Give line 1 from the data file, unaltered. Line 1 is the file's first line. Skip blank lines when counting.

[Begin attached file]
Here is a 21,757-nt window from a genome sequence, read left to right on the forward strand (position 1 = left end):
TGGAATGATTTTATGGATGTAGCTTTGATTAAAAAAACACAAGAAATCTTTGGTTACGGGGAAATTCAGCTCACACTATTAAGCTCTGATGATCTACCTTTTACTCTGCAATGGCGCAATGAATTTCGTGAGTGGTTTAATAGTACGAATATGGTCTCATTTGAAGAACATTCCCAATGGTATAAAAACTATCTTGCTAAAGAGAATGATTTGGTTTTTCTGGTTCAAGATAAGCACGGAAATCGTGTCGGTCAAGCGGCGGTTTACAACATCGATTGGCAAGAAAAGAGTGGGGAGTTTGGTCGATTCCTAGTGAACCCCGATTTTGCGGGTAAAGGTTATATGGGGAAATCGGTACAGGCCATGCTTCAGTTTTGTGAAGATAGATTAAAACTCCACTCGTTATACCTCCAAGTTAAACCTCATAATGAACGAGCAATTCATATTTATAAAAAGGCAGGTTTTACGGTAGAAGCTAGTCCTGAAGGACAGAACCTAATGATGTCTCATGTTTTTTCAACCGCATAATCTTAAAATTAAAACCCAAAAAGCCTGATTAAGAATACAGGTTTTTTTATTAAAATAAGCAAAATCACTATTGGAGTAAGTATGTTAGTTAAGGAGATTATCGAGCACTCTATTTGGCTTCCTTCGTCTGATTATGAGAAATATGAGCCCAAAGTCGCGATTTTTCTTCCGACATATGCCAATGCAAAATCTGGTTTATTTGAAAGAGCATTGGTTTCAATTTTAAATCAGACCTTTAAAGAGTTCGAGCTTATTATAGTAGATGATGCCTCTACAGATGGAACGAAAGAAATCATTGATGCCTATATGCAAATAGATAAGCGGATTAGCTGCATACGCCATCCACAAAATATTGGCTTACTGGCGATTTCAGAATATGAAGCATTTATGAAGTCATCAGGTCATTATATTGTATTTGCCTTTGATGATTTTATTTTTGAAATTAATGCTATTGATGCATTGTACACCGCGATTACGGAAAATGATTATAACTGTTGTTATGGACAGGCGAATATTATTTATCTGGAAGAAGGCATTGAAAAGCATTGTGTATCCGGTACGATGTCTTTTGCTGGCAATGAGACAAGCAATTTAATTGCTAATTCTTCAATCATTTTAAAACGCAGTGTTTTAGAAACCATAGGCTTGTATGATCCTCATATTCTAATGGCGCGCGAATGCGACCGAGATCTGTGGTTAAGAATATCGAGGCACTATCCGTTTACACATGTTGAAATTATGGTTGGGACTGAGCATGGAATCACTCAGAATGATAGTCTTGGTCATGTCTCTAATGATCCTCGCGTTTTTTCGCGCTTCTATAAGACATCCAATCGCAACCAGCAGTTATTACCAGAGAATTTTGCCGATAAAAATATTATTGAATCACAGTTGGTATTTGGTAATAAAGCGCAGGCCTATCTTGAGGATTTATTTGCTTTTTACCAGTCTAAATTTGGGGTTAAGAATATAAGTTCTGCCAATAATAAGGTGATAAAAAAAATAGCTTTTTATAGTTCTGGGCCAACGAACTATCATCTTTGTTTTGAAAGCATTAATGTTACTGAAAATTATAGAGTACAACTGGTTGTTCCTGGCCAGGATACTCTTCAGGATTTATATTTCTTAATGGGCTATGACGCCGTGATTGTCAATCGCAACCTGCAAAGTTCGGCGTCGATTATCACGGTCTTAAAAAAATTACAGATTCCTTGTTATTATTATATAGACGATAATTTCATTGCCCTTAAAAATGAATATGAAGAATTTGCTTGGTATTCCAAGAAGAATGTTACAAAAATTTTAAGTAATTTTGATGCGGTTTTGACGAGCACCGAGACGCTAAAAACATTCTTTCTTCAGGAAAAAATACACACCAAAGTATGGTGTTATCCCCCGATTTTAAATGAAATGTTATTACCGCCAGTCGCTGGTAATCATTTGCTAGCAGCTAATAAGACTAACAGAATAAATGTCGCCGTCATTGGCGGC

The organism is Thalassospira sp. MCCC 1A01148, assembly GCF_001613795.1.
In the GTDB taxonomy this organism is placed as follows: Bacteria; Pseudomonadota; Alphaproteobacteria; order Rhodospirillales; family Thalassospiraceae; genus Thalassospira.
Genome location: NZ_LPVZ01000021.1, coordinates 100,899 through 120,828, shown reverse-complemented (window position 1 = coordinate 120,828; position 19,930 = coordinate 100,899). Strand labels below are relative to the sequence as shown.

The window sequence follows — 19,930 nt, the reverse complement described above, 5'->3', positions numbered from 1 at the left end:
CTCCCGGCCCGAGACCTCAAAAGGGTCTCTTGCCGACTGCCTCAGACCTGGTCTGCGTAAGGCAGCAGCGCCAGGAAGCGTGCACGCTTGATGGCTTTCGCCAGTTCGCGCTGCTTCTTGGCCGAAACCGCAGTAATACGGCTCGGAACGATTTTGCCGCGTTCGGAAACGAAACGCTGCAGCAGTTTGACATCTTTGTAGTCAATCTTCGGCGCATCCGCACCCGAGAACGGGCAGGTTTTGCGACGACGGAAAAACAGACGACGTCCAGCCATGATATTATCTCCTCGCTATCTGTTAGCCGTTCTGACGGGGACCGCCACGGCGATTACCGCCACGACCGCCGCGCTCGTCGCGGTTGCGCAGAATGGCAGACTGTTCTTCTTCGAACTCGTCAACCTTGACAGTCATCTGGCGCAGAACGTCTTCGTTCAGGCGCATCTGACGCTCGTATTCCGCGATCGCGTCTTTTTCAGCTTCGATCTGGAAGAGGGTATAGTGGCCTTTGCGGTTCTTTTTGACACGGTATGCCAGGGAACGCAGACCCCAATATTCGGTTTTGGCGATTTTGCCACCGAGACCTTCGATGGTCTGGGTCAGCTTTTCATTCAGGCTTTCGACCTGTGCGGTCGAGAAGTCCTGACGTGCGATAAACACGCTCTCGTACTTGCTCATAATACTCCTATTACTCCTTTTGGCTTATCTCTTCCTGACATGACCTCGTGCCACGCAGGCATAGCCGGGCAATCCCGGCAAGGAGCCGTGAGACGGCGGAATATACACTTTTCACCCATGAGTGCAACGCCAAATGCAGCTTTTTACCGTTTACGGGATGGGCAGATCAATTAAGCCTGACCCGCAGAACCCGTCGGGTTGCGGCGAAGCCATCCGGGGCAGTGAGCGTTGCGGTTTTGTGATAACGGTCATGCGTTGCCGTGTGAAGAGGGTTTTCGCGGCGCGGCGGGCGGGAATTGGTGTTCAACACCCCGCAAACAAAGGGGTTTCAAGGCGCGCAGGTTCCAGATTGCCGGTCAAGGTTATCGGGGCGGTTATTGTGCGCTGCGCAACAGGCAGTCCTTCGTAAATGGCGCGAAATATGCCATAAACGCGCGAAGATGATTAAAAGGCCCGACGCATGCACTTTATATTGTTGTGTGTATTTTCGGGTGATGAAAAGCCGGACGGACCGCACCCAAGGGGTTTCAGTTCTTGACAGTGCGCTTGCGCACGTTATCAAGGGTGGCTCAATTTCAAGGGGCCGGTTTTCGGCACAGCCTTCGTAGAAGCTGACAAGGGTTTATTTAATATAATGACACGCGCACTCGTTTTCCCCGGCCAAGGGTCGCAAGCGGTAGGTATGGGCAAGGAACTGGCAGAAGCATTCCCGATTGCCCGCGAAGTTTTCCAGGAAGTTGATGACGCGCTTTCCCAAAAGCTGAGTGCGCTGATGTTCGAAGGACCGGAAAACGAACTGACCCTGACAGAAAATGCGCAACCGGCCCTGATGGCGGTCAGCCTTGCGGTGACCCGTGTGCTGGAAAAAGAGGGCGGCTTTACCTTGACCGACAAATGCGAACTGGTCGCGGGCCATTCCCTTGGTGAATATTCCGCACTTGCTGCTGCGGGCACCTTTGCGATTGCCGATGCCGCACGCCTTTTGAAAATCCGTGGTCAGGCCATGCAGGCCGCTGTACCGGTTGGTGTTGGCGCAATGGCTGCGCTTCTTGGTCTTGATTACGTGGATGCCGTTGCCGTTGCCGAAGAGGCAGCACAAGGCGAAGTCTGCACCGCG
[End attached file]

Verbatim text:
Here is a 21,757-nt window from a genome sequence, read left to right on the forward strand (position 1 = left end):